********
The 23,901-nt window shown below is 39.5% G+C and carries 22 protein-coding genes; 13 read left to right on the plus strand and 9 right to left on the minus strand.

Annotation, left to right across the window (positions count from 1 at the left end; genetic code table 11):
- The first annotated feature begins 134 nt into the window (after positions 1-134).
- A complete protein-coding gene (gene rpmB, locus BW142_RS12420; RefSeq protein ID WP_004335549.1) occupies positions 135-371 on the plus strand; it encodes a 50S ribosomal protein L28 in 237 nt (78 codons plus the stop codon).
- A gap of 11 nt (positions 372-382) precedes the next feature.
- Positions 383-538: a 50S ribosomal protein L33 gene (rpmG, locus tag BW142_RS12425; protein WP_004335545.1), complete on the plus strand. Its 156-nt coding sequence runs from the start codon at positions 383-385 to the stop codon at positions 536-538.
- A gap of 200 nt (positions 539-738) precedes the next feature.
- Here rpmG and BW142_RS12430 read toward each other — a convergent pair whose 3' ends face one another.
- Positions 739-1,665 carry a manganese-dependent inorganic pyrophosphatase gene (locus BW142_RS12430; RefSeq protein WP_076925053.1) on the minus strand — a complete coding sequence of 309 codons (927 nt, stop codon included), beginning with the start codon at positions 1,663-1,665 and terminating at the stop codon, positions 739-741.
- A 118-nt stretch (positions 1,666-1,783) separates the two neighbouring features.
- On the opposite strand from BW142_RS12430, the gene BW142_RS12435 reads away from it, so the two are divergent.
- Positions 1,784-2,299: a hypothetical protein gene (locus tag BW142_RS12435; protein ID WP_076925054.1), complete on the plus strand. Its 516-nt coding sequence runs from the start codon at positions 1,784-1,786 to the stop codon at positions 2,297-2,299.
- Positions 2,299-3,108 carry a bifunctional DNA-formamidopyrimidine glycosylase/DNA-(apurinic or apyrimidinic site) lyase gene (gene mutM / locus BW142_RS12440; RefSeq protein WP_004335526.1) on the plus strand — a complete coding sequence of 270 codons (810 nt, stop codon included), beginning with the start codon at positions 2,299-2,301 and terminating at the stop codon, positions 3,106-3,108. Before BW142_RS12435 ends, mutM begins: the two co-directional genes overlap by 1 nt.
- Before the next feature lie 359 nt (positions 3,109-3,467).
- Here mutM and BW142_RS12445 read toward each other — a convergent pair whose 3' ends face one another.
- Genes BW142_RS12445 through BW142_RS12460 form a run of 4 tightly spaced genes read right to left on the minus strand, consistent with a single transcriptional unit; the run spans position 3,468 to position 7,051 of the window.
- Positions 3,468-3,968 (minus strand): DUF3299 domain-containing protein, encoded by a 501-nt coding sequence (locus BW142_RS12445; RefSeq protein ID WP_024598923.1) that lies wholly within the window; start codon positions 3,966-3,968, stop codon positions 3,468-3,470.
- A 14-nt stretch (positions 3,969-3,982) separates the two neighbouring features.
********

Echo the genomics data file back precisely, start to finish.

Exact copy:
The 23,901-nt window shown below is 39.5% G+C and carries 22 protein-coding genes; 13 read left to right on the plus strand and 9 right to left on the minus strand.

Annotation, left to right across the window (positions count from 1 at the left end; genetic code table 11):
- The first annotated feature begins 134 nt into the window (after positions 1-134).
- A complete protein-coding gene (gene rpmB, locus BW142_RS12420; RefSeq protein ID WP_004335549.1) occupies positions 135-371 on the plus strand; it encodes a 50S ribosomal protein L28 in 237 nt (78 codons plus the stop codon).
- A gap of 11 nt (positions 372-382) precedes the next feature.
- Positions 383-538: a 50S ribosomal protein L33 gene (rpmG, locus tag BW142_RS12425; protein WP_004335545.1), complete on the plus strand. Its 156-nt coding sequence runs from the start codon at positions 383-385 to the stop codon at positions 536-538.
- A gap of 200 nt (positions 539-738) precedes the next feature.
- Here rpmG and BW142_RS12430 read toward each other — a convergent pair whose 3' ends face one another.
- Positions 739-1,665 carry a manganese-dependent inorganic pyrophosphatase gene (locus BW142_RS12430; RefSeq protein WP_076925053.1) on the minus strand — a complete coding sequence of 309 codons (927 nt, stop codon included), beginning with the start codon at positions 1,663-1,665 and terminating at the stop codon, positions 739-741.
- A 118-nt stretch (positions 1,666-1,783) separates the two neighbouring features.
- On the opposite strand from BW142_RS12430, the gene BW142_RS12435 reads away from it, so the two are divergent.
- Positions 1,784-2,299: a hypothetical protein gene (locus tag BW142_RS12435; protein ID WP_076925054.1), complete on the plus strand. Its 516-nt coding sequence runs from the start codon at positions 1,784-1,786 to the stop codon at positions 2,297-2,299.
- Positions 2,299-3,108 carry a bifunctional DNA-formamidopyrimidine glycosylase/DNA-(apurinic or apyrimidinic site) lyase gene (gene mutM / locus BW142_RS12440; RefSeq protein WP_004335526.1) on the plus strand — a complete coding sequence of 270 codons (810 nt, stop codon included), beginning with the start codon at positions 2,299-2,301 and terminating at the stop codon, positions 3,106-3,108. Before BW142_RS12435 ends, mutM begins: the two co-directional genes overlap by 1 nt.
- Before the next feature lie 359 nt (positions 3,109-3,467).
- Here mutM and BW142_RS12445 read toward each other — a convergent pair whose 3' ends face one another.
- Genes BW142_RS12445 through BW142_RS12460 form a run of 4 tightly spaced genes read right to left on the minus strand, consistent with a single transcriptional unit; the run spans position 3,468 to position 7,051 of the window.
- Positions 3,468-3,968 (minus strand): DUF3299 domain-containing protein, encoded by a 501-nt coding sequence (locus BW142_RS12445; RefSeq protein ID WP_024598923.1) that lies wholly within the window; start codon positions 3,966-3,968, stop codon positions 3,468-3,470.
- A 14-nt stretch (positions 3,969-3,982) separates the two neighbouring features.